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20

November 1, 1988 | Format: MP3

$9.99
Song Title
Time
Popularity  
30
1
3:40
30
2
3:44
30
3
4:23
30
4
5:17
30
5
2:58
30
6
3:34
30
7
2:35
30
8
4:48
30
9
3:00
30
10
3:20
30
11
4:03
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Product Details

  • Original Release Date: November 1, 1988
  • Release Date: November 1, 1988
  • Label: Columbia
  • Record Company Required Metadata: Music file metadata contains unique purchase identifier. Learn more.
  • Total Length: 41:22
  • Genres:
  • ASIN: B00138KDZU
  • Average Customer Review: 4.2 out of 5 stars  See all reviews (15 customer reviews)
  • Amazon Best Sellers Rank: #30,460 Paid in Albums (See Top 100 Paid in Albums)

Customer Reviews

Most Helpful Customer Reviews

14 of 15 people found the following review helpful By AmyofTX on June 5, 2002
Format: Audio CD
I got this album when I was 14, more than a decade ago, and is still one of my top 3 favorite albums ever. It is my desert island album.
Harry makes playing the piano sound easy, as if the music just happens when he waves his fingers over the keys. The lyrics pour out effortlessly, melting from despair and sorrow (If I only Had a Brain) to longing (Do You Know What It Means to Miss New Orleans) to playful indifference (Do Nothing Till You Hear From Me). The man is simply a musical genius. And he did this when he was twenty!
This is classic old New Orleans - as if you wandered into a sleepy Bourbon Street bar after hours in 1940. Just thinking about it makes me woozy for a strong shoulder to rest my head against as we slowly sway across a small dance floor in a smokey club.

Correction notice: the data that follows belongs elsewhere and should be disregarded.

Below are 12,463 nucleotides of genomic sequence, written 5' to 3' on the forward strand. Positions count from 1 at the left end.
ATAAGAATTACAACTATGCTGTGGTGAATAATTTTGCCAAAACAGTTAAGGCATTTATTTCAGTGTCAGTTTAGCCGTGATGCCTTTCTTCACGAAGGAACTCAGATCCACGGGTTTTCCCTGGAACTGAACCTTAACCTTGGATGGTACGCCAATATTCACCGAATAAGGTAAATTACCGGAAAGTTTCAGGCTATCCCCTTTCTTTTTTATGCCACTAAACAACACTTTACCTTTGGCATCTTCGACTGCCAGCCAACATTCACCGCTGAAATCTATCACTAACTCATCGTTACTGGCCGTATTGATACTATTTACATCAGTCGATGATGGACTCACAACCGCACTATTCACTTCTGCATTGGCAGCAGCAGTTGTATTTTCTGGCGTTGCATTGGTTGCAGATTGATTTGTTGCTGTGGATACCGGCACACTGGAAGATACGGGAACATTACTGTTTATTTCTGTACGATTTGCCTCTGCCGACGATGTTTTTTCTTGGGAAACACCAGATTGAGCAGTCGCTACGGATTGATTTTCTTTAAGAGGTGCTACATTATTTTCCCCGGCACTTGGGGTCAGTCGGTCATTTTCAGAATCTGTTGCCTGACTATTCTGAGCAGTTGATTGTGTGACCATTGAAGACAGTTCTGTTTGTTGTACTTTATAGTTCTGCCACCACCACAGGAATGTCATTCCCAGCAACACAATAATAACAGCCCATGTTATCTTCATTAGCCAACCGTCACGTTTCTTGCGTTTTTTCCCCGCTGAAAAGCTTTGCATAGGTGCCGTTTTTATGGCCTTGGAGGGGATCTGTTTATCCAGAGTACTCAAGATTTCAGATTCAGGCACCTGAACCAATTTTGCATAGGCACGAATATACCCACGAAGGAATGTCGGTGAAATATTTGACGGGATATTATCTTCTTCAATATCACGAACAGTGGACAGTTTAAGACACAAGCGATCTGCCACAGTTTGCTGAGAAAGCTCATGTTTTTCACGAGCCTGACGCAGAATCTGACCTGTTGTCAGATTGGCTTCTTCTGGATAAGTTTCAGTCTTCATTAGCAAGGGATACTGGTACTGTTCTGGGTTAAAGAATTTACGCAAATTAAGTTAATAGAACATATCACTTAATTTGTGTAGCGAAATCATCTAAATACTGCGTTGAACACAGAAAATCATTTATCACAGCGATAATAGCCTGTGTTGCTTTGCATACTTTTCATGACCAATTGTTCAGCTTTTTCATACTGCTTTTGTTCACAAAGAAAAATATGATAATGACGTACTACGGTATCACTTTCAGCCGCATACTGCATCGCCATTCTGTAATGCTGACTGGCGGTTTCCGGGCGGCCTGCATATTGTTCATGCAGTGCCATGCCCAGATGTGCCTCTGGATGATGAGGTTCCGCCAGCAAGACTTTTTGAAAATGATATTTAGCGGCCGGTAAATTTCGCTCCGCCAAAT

You don't even have to like jazz to love this album. After one listen, I bought everything else he had, then went through my dad's old Sinatra albums.
Buy this album or spend the rest of your days knowing you have no appreciation for the finer things in life.
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13 of 14 people found the following review helpful By Andrew Day on July 4, 2000
Format: Audio CD
In 1988, Columbia Records took a chance on a kid from New Orleans named Harry Connick Jr. And very soon into the album you'll understand why. His blend of good ol' New Orleans jazz and ragtime in "Avalon", will make your jaw drop. His rendition of "Blue Skies" sounds like it is impossible to play but easily rolls off the keyboard. His carefree style is refreshing and relaxing. It gives you the same feeling as sitting on a porch or by the pool with a tall glass of lemonade on a hot, lazy afternoon. The third track, "Imagination", introduces us to the voice that drove crowds to the record stores to pick up "When Harry Met Sally".
One of the standout tunes on this album is "Do You Know What It Means To Miss New Orleans." On this tune Harry is joined by one of the greatest Creole musicians, Dr. John. Not only does the good doctor lend his singing talents to this piece, but he also gives a soulful organ solo.
For those of you who love Harry's big band sound, I'm warning you, you won't find it here. It's just Harry on piano joined by Robert Leslie Hurst III on bass. But even without the big band, this album is a winner. Pick up this album, sit back, relax and enjoy.
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9 of 9 people found the following review helpful By Amazon Customer on December 24, 2003
Format: Audio CD